6. A little bit of dirt – A pound will be enough. Just make sure it does not have harmful chemicals in it. If all goes well, the worms will be producing their own dirt (compost) soon.
7. A little bit of water – Some water is needed to moisten the paper and dirt to create a comfortable medium for the worms to thrive. Soak the paper and then drain it before using.
8. Worms – A pound of red wrigglers are recommended because they consume waste quickly, but earthworms also work. Red wrigglers are available online, from your U.S. Department of Agriculture (USDA) extension office or from another worm bin owner. Be careful of worms that are invasive species, such as the Asian Jumping Worm, which can be sold as the Alabama Jumper or Georgia Jumper. Worm bins produce more worms as well as great compost.
9. A trowel – Needed to move the compost as needed in the bin.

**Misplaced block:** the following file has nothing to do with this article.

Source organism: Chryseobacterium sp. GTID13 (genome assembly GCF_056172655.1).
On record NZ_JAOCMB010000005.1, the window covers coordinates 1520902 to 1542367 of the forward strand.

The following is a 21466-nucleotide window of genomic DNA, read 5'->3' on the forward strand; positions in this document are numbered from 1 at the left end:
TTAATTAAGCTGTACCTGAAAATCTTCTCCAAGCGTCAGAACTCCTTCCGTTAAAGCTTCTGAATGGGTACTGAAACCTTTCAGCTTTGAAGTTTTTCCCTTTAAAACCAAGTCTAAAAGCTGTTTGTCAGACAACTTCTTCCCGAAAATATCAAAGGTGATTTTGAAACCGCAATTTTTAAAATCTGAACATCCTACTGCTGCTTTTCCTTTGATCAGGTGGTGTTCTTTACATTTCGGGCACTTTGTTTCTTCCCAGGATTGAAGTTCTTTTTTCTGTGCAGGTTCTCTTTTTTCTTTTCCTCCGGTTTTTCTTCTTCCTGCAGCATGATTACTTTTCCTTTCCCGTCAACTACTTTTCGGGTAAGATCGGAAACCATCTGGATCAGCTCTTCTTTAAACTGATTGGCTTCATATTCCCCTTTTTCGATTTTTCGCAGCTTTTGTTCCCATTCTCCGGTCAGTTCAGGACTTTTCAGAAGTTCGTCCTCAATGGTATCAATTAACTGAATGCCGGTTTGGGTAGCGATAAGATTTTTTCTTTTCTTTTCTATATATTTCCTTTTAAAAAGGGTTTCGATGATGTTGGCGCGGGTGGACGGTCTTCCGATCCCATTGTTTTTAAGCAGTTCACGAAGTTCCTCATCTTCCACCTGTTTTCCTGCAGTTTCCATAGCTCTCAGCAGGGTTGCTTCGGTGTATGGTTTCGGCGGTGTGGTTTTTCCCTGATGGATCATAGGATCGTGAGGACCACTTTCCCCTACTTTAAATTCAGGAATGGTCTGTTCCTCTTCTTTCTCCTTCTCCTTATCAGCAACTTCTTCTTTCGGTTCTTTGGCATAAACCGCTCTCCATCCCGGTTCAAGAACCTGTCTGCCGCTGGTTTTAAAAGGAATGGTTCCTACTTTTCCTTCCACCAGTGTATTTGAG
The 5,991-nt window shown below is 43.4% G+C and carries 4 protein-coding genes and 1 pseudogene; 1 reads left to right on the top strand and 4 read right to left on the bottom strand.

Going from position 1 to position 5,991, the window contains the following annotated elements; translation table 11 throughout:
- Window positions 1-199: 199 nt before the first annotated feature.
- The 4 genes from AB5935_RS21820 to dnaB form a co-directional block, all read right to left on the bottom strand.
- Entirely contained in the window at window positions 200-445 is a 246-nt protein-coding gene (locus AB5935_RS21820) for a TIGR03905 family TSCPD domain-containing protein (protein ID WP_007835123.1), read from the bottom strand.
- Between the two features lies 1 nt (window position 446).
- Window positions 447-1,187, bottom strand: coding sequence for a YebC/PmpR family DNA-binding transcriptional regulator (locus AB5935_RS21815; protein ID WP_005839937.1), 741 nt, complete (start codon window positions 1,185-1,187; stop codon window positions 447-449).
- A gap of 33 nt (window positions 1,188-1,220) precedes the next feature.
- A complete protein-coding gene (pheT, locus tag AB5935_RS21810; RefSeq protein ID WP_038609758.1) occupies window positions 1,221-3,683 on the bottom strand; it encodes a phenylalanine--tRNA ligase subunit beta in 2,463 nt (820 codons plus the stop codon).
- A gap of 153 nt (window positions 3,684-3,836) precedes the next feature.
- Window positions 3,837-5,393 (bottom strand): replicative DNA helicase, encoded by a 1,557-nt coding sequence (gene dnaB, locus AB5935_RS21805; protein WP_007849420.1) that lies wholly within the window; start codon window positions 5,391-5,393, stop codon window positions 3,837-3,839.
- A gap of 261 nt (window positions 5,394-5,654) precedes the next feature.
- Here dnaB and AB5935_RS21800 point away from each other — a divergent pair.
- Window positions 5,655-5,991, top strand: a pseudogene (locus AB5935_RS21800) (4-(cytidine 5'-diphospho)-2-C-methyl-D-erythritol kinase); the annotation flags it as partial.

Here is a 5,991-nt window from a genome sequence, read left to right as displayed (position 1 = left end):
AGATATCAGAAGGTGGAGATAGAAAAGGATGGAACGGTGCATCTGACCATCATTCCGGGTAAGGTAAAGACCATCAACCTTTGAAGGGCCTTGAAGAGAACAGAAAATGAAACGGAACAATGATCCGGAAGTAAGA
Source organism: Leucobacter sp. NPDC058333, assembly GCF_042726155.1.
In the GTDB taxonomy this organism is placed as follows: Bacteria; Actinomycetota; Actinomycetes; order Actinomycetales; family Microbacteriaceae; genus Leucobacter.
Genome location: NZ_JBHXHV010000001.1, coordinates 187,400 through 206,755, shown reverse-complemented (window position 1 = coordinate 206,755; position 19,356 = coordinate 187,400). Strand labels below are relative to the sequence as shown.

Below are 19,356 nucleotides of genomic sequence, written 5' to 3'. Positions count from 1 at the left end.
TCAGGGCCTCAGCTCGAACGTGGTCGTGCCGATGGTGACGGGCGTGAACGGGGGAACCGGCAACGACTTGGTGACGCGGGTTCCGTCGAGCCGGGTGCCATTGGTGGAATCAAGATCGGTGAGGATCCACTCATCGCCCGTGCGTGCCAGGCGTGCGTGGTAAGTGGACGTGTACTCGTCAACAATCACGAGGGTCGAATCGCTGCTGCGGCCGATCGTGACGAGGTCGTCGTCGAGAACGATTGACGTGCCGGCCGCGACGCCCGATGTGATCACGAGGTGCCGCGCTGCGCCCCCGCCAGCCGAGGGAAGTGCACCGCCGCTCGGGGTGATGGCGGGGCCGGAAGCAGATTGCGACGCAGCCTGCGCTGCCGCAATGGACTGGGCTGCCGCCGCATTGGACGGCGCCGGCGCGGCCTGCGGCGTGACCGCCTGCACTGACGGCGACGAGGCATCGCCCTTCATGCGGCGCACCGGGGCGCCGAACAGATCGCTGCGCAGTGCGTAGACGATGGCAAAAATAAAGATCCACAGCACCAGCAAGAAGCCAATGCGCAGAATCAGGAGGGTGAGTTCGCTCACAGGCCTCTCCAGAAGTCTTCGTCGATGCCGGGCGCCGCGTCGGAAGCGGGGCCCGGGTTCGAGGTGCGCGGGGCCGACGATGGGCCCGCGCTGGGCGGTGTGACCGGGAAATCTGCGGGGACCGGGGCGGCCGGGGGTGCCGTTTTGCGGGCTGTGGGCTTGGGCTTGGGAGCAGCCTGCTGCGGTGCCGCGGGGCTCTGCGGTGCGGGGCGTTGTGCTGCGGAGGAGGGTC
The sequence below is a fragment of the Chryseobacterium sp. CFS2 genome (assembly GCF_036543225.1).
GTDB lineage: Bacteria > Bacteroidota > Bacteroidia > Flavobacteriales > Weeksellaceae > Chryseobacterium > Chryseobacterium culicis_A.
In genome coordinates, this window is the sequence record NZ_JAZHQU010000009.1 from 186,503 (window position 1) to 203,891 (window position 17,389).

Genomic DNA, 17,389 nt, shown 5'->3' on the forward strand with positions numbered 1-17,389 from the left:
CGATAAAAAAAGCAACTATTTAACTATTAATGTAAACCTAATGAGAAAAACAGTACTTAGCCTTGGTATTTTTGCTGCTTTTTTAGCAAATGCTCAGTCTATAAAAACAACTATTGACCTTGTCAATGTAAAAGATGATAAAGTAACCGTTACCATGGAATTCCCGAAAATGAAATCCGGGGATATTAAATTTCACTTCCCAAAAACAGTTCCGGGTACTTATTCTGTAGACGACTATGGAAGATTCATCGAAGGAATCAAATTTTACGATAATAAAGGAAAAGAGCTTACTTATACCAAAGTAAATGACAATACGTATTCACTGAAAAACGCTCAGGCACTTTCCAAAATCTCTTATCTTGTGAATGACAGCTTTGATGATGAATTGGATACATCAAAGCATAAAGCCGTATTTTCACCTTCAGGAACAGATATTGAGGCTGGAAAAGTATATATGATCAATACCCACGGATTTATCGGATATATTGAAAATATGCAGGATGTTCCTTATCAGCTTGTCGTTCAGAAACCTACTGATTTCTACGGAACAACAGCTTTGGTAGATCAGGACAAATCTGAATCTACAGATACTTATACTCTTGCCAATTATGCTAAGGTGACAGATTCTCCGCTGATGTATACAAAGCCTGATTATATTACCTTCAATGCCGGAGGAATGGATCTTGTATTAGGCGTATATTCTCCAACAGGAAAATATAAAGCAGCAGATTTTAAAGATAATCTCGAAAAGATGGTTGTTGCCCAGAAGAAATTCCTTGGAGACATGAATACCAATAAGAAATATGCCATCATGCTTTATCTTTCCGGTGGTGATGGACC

10. Food scraps container – Use a small container with a tightly fitting top to collect vegetable and fruit scraps.
Why not just put the food straight into the worm bin? Worms do best left alone, so it is best to feed them only once a week. Use the food scraps container to collect scraps for a week and then feed the worms weekly.
Below are the steps to take to prepare the bins:
- Drill a 1-inch hole about two inches from the top of the taller bin on one side. Drill another hole on the opposite side. Drill four 1/8-inch holes near the bottom near the corners of the bin.
- Cover each of the holes with vinyl screening and glue the screening in place with the waterproof glue. Be sure the glue is completely dry before continuing to the next step.
- Place the tall bin inside the short bin. Do NOT drill any holes in the short bin.
Combine shredded paper, soil and just enough water to dampen everything. Put the mixture into the tall bin and fill the bin about three inches deep. Add your worms to the mixture and let them get used to it for a day before feeding them. Make sure the mixture is very moist, but not forming puddles of water.